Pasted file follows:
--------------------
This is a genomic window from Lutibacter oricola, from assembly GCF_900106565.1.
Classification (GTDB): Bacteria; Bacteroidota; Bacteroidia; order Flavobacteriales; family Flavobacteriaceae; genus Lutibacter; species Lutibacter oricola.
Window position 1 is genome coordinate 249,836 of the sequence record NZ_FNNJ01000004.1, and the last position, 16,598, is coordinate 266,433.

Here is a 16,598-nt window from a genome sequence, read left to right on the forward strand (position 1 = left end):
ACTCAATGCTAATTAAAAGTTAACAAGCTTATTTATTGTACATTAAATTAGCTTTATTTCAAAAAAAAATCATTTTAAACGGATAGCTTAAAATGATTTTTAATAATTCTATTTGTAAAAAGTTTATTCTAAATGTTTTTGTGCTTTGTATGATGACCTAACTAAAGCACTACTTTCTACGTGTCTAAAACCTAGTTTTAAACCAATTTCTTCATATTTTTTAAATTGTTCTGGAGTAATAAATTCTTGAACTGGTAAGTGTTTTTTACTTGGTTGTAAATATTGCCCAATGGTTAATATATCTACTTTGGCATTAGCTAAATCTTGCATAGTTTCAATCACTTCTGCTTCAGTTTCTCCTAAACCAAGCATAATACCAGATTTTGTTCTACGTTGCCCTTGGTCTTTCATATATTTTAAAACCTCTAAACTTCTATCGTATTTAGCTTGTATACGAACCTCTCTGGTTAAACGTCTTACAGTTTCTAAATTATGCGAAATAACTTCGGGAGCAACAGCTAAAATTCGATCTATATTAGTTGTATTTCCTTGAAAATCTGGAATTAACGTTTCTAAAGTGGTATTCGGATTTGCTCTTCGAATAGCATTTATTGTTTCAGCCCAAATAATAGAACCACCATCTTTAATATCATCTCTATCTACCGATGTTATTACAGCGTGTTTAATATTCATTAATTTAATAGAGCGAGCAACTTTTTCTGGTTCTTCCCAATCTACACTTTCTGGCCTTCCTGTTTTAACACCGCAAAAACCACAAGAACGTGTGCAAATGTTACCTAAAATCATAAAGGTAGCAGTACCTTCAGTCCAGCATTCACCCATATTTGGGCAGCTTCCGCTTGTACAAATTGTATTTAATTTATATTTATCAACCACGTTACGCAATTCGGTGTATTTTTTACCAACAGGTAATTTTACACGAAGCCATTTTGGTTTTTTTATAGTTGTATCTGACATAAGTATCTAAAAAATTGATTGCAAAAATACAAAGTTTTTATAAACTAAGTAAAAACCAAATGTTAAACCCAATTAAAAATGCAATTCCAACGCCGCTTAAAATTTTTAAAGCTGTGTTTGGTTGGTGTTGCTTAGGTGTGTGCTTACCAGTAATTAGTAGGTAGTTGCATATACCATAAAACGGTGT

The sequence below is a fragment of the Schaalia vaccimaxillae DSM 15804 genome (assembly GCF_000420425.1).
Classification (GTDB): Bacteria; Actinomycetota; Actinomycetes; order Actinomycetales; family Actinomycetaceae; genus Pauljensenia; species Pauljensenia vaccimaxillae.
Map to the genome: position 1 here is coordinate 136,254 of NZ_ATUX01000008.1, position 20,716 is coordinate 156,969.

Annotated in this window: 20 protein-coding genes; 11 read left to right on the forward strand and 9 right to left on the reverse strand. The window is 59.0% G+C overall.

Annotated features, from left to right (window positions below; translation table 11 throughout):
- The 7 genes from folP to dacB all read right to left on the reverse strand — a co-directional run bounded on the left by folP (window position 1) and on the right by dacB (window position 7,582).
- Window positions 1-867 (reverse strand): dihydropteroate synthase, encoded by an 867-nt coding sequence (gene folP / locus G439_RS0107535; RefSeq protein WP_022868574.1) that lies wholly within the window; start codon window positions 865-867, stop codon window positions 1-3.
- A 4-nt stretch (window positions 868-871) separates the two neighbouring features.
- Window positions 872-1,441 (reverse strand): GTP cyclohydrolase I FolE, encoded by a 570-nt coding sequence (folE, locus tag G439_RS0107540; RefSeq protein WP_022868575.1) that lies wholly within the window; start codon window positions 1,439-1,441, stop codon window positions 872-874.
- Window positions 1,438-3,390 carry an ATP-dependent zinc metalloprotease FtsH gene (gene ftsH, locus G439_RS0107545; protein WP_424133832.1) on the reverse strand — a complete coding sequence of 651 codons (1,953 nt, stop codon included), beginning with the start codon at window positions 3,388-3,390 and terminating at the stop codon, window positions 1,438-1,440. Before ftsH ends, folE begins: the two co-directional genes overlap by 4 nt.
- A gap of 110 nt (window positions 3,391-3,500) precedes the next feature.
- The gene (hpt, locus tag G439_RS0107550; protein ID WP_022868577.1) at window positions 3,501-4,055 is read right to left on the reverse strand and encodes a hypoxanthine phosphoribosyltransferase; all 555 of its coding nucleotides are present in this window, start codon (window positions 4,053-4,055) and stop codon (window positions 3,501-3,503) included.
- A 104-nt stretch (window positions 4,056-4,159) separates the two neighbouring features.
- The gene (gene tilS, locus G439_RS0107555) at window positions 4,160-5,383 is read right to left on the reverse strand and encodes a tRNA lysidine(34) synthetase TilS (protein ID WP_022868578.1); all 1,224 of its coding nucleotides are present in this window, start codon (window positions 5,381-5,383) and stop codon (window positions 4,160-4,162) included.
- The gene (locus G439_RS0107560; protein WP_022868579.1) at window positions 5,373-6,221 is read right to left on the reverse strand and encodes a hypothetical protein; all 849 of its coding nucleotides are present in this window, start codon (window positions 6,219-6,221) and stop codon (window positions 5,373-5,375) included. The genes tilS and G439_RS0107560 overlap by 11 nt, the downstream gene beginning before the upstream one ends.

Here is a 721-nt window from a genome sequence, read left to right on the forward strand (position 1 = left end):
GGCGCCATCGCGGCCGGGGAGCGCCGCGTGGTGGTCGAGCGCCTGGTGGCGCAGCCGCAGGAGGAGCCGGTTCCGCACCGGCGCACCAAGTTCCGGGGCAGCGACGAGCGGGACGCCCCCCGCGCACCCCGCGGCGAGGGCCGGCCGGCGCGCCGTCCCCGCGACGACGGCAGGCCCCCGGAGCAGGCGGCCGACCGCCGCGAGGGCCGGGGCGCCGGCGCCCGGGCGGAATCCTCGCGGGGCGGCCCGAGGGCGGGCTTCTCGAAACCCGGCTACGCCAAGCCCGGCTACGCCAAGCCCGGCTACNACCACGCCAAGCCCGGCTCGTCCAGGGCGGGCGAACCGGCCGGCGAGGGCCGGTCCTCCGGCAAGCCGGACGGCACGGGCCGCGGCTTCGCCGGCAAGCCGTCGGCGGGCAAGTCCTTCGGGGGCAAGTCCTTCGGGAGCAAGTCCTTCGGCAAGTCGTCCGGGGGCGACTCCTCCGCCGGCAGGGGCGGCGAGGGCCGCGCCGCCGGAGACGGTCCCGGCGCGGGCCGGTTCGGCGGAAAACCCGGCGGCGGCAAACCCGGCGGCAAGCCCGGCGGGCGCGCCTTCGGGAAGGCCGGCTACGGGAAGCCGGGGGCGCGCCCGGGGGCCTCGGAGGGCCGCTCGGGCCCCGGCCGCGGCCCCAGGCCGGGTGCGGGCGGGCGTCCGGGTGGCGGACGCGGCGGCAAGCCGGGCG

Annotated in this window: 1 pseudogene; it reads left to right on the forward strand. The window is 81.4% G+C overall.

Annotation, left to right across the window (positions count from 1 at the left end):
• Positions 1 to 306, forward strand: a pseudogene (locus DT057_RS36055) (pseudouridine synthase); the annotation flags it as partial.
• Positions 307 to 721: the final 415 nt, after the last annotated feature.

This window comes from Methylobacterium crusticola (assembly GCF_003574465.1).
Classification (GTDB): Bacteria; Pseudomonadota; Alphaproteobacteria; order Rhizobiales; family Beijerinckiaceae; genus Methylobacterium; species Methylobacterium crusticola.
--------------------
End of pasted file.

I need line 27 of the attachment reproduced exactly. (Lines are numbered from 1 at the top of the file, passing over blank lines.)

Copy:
This window comes from Methylobacterium crusticola (assembly GCF_003574465.1).